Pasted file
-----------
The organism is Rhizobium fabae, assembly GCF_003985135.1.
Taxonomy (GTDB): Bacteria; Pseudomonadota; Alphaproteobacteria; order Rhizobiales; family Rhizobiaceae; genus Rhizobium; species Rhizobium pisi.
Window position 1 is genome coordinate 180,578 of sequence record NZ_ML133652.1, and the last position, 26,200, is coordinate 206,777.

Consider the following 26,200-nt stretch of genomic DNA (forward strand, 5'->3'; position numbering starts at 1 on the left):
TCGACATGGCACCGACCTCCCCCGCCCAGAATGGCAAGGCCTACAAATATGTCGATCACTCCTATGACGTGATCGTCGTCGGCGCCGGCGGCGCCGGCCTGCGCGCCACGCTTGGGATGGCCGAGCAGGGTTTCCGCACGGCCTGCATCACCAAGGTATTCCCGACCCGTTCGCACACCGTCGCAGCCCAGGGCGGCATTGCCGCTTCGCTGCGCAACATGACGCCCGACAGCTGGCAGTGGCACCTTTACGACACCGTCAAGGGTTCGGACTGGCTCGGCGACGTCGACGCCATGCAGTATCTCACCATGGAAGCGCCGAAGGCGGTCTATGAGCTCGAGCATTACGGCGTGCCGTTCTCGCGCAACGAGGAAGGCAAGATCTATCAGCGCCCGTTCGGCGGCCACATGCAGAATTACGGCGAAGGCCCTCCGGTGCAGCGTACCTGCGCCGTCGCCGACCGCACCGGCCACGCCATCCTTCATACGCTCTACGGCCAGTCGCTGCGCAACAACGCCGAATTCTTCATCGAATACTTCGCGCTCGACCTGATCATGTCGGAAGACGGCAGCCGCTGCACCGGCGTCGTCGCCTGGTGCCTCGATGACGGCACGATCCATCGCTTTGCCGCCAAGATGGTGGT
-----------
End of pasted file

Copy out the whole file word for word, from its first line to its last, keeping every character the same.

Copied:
The organism is Rhizobium fabae, assembly GCF_003985135.1.
Taxonomy (GTDB): Bacteria; Pseudomonadota; Alphaproteobacteria; order Rhizobiales; family Rhizobiaceae; genus Rhizobium; species Rhizobium pisi.
Window position 1 is genome coordinate 180,578 of sequence record NZ_ML133652.1, and the last position, 26,200, is coordinate 206,777.

Consider the following 26,200-nt stretch of genomic DNA (forward strand, 5'->3'; position numbering starts at 1 on the left):
TCGACATGGCACCGACCTCCCCCGCCCAGAATGGCAAGGCCTACAAATATGTCGATCACTCCTATGACGTGATCGTCGTCGGCGCCGGCGGCGCCGGCCTGCGCGCCACGCTTGGGATGGCCGAGCAGGGTTTCCGCACGGCCTGCATCACCAAGGTATTCCCGACCCGTTCGCACACCGTCGCAGCCCAGGGCGGCATTGCCGCTTCGCTGCGCAACATGACGCCCGACAGCTGGCAGTGGCACCTTTACGACACCGTCAAGGGTTCGGACTGGCTCGGCGACGTCGACGCCATGCAGTATCTCACCATGGAAGCGCCGAAGGCGGTCTATGAGCTCGAGCATTACGGCGTGCCGTTCTCGCGCAACGAGGAAGGCAAGATCTATCAGCGCCCGTTCGGCGGCCACATGCAGAATTACGGCGAAGGCCCTCCGGTGCAGCGTACCTGCGCCGTCGCCGACCGCACCGGCCACGCCATCCTTCATACGCTCTACGGCCAGTCGCTGCGCAACAACGCCGAATTCTTCATCGAATACTTCGCGCTCGACCTGATCATGTCGGAAGACGGCAGCCGCTGCACCGGCGTCGTCGCCTGGTGCCTCGATGACGGCACGATCCATCGCTTTGCCGCCAAGATGGTGGT